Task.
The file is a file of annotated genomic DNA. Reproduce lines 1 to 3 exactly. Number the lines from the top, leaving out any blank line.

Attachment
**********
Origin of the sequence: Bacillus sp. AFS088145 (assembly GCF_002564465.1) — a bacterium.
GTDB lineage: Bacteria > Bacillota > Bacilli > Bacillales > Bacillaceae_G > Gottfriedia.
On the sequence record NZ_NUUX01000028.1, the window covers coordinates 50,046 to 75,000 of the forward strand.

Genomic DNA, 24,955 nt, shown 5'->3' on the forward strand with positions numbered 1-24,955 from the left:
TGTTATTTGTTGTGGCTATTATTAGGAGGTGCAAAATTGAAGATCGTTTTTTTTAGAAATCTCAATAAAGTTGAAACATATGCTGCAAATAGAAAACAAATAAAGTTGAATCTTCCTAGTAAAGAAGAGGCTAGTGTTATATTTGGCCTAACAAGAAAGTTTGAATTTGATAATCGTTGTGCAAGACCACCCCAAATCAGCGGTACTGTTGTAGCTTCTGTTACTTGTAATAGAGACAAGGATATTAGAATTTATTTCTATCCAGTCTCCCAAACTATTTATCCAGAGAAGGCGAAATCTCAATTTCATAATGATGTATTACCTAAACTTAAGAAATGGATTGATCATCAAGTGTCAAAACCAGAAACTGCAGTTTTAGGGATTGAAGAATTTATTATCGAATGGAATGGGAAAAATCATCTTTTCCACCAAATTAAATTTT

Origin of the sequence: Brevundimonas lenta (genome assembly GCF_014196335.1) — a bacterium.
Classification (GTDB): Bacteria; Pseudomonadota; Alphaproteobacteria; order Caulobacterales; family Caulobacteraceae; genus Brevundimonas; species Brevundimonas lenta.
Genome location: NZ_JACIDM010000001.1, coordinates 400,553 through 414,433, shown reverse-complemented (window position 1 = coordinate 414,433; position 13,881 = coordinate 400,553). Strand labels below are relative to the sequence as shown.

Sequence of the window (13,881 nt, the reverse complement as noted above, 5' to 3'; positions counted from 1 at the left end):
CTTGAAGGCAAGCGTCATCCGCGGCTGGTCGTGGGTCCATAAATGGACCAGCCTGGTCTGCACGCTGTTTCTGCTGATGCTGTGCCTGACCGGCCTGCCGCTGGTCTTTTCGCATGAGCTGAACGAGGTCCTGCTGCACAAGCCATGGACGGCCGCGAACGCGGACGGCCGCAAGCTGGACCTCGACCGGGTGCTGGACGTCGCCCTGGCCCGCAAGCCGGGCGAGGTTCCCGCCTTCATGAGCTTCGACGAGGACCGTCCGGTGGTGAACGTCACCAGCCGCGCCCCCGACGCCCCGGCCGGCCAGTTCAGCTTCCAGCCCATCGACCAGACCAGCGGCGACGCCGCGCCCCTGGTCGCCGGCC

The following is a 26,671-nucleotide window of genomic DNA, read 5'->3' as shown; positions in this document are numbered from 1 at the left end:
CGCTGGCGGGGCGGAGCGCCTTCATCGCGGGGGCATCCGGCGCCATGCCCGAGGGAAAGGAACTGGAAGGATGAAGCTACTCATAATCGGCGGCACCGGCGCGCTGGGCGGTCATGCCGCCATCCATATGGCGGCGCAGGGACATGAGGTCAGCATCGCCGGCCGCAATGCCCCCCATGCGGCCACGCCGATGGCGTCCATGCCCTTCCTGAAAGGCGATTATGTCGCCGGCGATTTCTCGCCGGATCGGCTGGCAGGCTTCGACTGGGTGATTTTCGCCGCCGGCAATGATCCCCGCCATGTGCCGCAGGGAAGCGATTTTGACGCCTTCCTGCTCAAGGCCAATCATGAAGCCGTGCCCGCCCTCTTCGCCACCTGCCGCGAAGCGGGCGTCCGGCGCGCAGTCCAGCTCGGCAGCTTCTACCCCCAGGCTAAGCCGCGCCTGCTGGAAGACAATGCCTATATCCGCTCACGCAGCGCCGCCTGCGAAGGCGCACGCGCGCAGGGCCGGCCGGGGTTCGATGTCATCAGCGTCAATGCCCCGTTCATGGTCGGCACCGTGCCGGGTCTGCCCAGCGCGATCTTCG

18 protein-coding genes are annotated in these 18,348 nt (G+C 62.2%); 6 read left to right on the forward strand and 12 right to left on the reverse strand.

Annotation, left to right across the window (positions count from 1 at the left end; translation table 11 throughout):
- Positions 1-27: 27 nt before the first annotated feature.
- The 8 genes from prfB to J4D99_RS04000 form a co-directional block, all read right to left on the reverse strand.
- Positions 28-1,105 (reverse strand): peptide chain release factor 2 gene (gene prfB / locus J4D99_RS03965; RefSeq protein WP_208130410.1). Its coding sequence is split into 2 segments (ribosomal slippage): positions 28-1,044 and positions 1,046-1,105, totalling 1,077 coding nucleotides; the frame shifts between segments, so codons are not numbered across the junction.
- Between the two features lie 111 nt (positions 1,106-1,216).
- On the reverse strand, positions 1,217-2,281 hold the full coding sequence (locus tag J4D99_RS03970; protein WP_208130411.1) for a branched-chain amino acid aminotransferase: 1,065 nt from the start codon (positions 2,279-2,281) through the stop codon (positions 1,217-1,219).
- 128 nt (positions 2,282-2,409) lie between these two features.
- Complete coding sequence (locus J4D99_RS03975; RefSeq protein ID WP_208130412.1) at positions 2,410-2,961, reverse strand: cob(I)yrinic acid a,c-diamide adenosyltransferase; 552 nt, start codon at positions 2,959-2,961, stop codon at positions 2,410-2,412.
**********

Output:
Origin of the sequence: Bacillus sp. AFS088145 (assembly GCF_002564465.1) — a bacterium.
GTDB lineage: Bacteria > Bacillota > Bacilli > Bacillales > Bacillaceae_G > Gottfriedia.
On the sequence record NZ_NUUX01000028.1, the window covers coordinates 50,046 to 75,000 of the forward strand.